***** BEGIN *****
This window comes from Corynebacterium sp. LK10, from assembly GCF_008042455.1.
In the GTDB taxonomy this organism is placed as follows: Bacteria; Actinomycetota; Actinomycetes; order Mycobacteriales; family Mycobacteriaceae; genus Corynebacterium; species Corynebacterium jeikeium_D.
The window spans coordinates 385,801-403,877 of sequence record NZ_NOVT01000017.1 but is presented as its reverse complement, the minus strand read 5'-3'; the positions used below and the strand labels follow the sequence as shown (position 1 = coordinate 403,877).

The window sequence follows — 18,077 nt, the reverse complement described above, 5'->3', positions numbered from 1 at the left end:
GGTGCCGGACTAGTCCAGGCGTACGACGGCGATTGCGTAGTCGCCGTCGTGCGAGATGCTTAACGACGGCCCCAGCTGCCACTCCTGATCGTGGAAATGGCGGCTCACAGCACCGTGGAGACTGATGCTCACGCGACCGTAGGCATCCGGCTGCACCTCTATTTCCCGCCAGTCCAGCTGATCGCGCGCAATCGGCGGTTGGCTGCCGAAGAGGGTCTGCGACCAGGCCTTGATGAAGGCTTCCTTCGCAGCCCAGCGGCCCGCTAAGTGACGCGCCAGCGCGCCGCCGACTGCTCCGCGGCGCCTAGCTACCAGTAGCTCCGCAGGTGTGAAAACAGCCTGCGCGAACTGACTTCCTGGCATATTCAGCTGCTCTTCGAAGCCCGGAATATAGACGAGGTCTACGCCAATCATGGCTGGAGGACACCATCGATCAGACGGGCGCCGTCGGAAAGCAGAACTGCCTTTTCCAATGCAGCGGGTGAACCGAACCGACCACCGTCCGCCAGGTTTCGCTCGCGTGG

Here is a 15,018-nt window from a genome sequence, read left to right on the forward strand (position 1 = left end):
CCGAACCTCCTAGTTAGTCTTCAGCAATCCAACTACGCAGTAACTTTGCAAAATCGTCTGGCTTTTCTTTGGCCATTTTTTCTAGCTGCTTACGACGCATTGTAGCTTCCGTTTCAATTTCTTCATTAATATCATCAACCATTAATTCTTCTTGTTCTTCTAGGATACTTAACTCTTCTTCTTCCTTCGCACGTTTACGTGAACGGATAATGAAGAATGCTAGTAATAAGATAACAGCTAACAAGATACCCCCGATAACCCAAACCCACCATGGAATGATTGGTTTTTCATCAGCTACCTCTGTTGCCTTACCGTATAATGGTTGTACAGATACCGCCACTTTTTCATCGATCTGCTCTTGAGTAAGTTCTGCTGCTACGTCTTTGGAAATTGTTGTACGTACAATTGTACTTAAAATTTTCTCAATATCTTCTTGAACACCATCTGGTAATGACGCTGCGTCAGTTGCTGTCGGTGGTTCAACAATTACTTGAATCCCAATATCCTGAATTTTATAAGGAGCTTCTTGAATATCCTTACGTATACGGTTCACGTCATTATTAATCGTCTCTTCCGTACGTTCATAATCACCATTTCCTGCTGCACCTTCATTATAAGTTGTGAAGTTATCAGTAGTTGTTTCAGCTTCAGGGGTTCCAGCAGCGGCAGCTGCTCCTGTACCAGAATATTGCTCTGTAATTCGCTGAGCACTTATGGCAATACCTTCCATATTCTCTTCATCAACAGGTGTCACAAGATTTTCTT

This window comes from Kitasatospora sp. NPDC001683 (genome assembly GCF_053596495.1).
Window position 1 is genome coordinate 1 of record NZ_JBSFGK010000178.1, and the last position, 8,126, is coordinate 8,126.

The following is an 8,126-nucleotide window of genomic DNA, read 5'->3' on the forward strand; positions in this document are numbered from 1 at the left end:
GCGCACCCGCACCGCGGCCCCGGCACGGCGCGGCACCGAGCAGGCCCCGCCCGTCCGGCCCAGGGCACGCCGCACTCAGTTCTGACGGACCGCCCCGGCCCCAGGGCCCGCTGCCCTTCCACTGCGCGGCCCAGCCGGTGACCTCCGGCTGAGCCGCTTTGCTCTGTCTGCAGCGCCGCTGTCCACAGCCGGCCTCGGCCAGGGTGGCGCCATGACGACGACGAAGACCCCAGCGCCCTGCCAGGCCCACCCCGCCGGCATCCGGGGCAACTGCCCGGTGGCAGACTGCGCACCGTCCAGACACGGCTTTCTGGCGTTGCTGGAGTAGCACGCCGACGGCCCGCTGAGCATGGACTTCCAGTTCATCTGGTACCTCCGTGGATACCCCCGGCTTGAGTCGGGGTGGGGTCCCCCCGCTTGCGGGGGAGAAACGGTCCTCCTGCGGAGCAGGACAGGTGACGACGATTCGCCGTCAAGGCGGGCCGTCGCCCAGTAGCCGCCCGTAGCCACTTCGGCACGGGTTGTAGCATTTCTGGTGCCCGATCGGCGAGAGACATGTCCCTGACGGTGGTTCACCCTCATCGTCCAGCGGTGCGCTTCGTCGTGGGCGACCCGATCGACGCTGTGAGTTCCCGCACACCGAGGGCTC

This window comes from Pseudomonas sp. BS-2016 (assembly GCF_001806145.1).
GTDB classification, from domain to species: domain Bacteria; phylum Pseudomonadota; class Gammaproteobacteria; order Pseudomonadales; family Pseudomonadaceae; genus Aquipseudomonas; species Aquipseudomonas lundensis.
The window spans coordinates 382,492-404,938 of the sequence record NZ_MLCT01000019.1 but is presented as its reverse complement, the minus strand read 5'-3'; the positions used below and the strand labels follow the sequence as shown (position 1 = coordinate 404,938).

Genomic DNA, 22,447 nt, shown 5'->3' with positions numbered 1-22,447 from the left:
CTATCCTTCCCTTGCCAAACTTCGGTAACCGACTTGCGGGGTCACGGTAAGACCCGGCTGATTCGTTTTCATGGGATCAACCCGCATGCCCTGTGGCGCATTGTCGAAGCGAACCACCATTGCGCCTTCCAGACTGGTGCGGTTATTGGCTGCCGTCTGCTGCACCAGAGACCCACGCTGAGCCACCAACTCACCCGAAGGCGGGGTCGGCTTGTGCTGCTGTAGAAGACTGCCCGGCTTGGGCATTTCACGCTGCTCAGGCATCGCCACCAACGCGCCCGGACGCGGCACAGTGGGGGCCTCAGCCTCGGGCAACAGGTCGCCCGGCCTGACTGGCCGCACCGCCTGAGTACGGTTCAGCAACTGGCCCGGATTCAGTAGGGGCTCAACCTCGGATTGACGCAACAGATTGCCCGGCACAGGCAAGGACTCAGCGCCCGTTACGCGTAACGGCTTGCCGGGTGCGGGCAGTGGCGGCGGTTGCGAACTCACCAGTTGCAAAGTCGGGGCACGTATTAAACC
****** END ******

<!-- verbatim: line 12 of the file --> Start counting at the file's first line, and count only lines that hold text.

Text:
This window comes from Pseudomonas sp. BS-2016 (assembly GCF_001806145.1).